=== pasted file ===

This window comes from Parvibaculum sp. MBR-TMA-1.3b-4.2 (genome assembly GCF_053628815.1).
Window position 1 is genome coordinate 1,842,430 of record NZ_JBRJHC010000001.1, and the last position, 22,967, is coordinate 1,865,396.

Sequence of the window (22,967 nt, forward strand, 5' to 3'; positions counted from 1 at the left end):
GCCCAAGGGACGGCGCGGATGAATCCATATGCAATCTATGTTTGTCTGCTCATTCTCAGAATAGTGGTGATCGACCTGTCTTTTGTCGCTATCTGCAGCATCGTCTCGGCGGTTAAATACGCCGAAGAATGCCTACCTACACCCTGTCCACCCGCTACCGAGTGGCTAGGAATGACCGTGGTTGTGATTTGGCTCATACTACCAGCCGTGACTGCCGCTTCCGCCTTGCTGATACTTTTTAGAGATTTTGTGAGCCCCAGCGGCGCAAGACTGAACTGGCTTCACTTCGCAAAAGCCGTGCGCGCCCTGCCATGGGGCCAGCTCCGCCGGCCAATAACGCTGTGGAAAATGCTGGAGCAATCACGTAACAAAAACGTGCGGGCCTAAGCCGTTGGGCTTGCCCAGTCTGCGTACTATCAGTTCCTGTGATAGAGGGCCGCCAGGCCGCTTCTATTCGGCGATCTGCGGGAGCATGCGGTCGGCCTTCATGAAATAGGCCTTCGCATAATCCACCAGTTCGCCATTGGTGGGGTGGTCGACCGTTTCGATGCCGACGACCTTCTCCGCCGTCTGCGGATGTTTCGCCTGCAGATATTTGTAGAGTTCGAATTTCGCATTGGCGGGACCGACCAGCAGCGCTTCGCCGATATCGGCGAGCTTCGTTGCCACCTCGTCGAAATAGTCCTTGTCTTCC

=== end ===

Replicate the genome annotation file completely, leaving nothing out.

This window comes from Parvibaculum sp. MBR-TMA-1.3b-4.2 (genome assembly GCF_053628815.1).
Window position 1 is genome coordinate 1,842,430 of record NZ_JBRJHC010000001.1, and the last position, 22,967, is coordinate 1,865,396.

Sequence of the window (22,967 nt, forward strand, 5' to 3'; positions counted from 1 at the left end):
GCCCAAGGGACGGCGCGGATGAATCCATATGCAATCTATGTTTGTCTGCTCATTCTCAGAATAGTGGTGATCGACCTGTCTTTTGTCGCTATCTGCAGCATCGTCTCGGCGGTTAAATACGCCGAAGAATGCCTACCTACACCCTGTCCACCCGCTACCGAGTGGCTAGGAATGACCGTGGTTGTGATTTGGCTCATACTACCAGCCGTGACTGCCGCTTCCGCCTTGCTGATACTTTTTAGAGATTTTGTGAGCCCCAGCGGCGCAAGACTGAACTGGCTTCACTTCGCAAAAGCCGTGCGCGCCCTGCCATGGGGCCAGCTCCGCCGGCCAATAACGCTGTGGAAAATGCTGGAGCAATCACGTAACAAAAACGTGCGGGCCTAAGCCGTTGGGCTTGCCCAGTCTGCGTACTATCAGTTCCTGTGATAGAGGGCCGCCAGGCCGCTTCTATTCGGCGATCTGCGGGAGCATGCGGTCGGCCTTCATGAAATAGGCCTTCGCATAATCCACCAGTTCGCCATTGGTGGGGTGGTCGACCGTTTCGATGCCGACGACCTTCTCCGCCGTCTGCGGATGTTTCGCCTGCAGATATTTGTAGAGTTCGAATTTCGCATTGGCGGGACCGACCAGCAGCGCTTCGCCGATATCGGCGAGCTTCGTTGCCACCTCGTCGAAATAGTCCTTGTCTTCC